WHAT IS REAL DHARMA IN HINDUISM ?
Dharma is so called, because it holds; Dharma alone holds the people, etc. The word Dharma is derived from the root Dhr — to hold — and its etymological meaning is 'that which holds' this world, or the people of the world, or the whole creation from the microcosm to the macrocosm. It is the eternal Divine Law of the Lord. The entire creation is held together and sustained by the All-powerful Law of God. Practice of Dharma, therefore, means recognition of this Law and abidance by it.
That which brings well-being to man is Dharma. Dharma supports this world. The people are upheld by Dharma. That which secures preservation of beings is Dharma. Dharma leads to eternal happiness and immortality.
That which is Dharma is verily the Truth. Therefore, whosoever speaks the truth is said to speak Dharma, and whosoever speaks Dharma is said to speak the truth. One and the same thing becomes both.
Dharma includes all external deeds, as well as thoughts and other mental practices which tend to elevate the character of man. Dharma comes from the Divine and leads you to the Divine.
DEFINITION OF DHARMA
No language is perfect. There is no proper equivalent word in English for the Sanskrit term Dharma. It is very difficult to define Dharma.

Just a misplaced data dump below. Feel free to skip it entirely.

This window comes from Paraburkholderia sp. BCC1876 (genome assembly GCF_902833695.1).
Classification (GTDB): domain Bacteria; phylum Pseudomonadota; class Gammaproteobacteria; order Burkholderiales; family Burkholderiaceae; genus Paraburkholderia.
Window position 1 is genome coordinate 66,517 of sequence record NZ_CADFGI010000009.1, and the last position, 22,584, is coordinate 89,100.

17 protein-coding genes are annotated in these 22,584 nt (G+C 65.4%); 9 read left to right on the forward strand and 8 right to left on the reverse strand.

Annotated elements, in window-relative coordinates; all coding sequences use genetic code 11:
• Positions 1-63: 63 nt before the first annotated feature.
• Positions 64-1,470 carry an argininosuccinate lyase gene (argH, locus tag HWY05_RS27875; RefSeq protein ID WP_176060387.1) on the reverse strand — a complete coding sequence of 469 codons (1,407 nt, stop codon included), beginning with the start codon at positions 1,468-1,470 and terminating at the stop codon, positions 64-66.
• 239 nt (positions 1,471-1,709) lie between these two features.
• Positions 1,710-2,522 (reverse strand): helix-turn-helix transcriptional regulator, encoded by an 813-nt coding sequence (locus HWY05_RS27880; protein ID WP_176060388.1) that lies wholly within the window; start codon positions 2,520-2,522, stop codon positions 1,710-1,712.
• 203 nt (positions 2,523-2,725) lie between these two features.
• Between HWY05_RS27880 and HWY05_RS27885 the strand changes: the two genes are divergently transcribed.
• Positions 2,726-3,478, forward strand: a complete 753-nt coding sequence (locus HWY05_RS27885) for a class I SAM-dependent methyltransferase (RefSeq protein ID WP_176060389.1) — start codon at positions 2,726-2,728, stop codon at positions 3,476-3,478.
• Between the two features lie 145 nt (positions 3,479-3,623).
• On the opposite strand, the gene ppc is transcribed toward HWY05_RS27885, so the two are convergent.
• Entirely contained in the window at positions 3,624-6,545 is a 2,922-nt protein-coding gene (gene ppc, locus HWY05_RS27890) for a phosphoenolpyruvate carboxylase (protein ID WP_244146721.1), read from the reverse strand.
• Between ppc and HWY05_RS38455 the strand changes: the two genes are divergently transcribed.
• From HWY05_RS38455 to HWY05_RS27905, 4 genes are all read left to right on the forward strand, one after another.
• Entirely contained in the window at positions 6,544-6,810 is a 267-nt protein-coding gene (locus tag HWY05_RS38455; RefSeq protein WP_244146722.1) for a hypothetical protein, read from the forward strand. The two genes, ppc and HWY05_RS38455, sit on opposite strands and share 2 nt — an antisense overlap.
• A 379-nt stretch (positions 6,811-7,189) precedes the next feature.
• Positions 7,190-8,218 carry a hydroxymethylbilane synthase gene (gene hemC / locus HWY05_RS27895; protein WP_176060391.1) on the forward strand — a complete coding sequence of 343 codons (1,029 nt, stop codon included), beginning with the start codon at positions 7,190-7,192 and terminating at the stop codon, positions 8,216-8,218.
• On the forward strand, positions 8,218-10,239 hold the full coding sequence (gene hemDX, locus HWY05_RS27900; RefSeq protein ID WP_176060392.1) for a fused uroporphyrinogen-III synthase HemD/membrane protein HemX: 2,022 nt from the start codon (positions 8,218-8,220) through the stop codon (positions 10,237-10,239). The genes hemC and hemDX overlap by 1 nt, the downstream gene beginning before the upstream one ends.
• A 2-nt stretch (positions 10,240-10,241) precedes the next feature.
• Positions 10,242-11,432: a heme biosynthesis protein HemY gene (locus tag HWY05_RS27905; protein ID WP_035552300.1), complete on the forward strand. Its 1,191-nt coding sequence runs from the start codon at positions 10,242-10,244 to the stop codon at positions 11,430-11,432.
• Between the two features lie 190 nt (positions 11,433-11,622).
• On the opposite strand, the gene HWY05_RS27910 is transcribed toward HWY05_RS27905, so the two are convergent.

Dharma is generally defined as 'righteousness' or 'duty.' Dharma is the principle of righteousness. It is the principle of holiness. It is also the principle of unity. Bhishma says in his instructions to Yudhishthira that whatever creates conflict is Adharma, and whatever puts an end to conflict and brings about unity and harmony is Dharma. Anything that helps to unite all and develop pure divine love and universal brotherhood, is Dharma. Anything that creates discord, split and disharmony and foments hatred, is Adhai'ma. Dharma is the cementer and sustainer of social life. The rules of Dhai'ma have been laid down for regulating the worldly affairs of men. Dhai'ma brings as its consequence happiness, both in this world and in the next. Dharma is the means of preserving one's self. If you transgress it, it will kill you. If you protect it, it will protect you. It is your sole companion after death. It is the sole refuge of humanity.